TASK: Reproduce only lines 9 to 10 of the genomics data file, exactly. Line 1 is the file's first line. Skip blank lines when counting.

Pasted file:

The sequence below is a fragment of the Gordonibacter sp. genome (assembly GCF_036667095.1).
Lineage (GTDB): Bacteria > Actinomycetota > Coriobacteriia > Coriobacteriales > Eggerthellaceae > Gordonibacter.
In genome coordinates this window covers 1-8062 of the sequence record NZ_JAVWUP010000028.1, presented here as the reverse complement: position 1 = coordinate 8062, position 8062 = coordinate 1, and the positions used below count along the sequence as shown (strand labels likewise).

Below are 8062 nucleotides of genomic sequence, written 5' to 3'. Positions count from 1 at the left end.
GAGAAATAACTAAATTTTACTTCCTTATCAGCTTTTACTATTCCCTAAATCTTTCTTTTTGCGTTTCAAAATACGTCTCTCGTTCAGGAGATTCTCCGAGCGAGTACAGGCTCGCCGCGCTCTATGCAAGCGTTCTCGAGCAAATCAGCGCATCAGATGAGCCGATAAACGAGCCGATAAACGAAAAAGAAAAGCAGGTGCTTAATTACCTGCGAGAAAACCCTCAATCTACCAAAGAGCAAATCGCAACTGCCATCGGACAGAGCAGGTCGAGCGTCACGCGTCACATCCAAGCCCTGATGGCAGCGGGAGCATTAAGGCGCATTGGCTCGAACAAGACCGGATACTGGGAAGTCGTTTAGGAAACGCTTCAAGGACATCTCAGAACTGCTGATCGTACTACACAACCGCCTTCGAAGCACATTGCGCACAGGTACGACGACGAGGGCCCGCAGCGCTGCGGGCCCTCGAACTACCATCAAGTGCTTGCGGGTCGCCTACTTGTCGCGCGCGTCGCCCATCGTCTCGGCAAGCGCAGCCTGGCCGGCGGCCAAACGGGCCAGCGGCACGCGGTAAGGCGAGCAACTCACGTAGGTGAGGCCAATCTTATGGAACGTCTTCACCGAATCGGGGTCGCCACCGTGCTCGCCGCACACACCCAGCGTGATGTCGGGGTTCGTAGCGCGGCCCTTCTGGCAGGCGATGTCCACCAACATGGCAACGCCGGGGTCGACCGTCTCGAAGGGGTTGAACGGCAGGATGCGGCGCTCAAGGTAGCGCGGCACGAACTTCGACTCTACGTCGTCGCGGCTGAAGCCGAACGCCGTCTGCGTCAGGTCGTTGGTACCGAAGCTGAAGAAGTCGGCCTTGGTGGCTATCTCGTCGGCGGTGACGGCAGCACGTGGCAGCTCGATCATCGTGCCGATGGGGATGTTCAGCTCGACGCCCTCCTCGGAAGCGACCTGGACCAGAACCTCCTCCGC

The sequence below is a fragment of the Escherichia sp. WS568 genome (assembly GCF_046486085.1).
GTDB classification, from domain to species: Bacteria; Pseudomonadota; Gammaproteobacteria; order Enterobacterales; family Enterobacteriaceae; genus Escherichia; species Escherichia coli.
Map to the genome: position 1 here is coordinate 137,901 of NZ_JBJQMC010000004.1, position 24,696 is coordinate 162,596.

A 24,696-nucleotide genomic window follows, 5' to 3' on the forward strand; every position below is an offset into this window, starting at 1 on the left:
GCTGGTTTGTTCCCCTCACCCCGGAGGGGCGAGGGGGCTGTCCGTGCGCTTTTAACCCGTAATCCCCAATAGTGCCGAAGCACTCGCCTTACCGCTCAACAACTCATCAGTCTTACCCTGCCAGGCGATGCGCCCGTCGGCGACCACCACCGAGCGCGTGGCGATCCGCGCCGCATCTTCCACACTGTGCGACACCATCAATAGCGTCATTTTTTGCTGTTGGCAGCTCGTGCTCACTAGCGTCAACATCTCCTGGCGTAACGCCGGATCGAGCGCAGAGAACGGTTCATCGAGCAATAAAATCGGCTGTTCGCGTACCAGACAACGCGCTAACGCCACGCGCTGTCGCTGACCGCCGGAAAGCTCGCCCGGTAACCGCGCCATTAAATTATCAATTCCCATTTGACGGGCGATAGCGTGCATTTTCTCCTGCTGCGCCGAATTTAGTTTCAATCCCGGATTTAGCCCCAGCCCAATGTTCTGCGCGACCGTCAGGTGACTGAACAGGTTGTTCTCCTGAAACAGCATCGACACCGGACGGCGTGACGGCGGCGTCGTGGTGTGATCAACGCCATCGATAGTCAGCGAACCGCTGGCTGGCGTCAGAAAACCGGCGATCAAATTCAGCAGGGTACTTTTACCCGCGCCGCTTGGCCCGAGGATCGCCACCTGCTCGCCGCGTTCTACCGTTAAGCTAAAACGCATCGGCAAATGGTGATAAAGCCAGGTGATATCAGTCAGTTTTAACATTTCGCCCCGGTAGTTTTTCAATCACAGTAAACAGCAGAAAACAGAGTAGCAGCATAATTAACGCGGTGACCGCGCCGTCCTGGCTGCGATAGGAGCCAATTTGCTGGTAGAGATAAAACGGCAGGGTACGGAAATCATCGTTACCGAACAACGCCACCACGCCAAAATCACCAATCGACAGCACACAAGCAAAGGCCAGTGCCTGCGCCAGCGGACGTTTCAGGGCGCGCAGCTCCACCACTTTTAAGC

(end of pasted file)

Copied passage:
A 24,696-nucleotide genomic window follows, 5' to 3' on the forward strand; every position below is an offset into this window, starting at 1 on the left:
GCTGGTTTGTTCCCCTCACCCCGGAGGGGCGAGGGGGCTGTCCGTGCGCTTTTAACCCGTAATCCCCAATAGTGCCGAAGCACTCGCCTTACCGCTCAACAACTCATCAGTCTTACCCTGCCAGGCGATGCGCCCGTCGGCGACCACCACCGAGCGCGTGGCGATCCGCGCCGCATCTTCCACACTGTGCGACACCATCAATAGCGTCATTTTTTGCTGTTGGCAGCTCGTGCTCACTAGCGTCAACATCTCCTGGCGTAACGCCGGATCGAGCGCAGAGAACGGTTCATCGAGCAATAAAATCGGCTGTTCGCGTACCAGACAACGCGCTAACGCCACGCGCTGTCGCTGACCGCCGGAAAGCTCGCCCGGTAACCGCGCCATTAAATTATCAATTCCCATTTGACGGGCGATAGCGTGCATTTTCTCCTGCTGCGCCGAATTTAGTTTCAATCCCGGATTTAGCCCCAGCCCAATGTTCTGCGCGACCGTCAGGTGACTGAACAGGTTGTTCTCCTGAAACAGCATCGACACCGGACGGCGTGACGGCGGCGTCGTGGTGTGATCAACGCCATCGATAGTCAGCGAACCGCTGGCTGGCGTCAGAAAACCGGCGATCAAATTCAGCAGGGTACTTTTACCCGCGCCGCTTGGCCCGAGGATCGCCACCTGCTCGCCGCGTTCTACCGTTAAGCTAAAACGCATCGGCAAATGGTGATAAAGCCAGGTGATATCAGTCAGTTTTAACATTTCGCCCCGGTAGTTTTTCAATCACAGTAAACAGCAGAAAACAGAGTAGCAGCATAATTAACGCGGTGACCGCGCCGTCCTGGCTGCGATAGGAGCCAATTTGCTGGTAGAGATAAAACGGCAGGGTACGGAAATCATCGTTACCGAACAACGCCACCACGCCAAAATCACCAATCGACAGCACACAAGCAAAGGCCAGTGCCTGCGCCAGCGGACGTTTCAGGGCGCGCAGCTCCACCACTTTTAAGC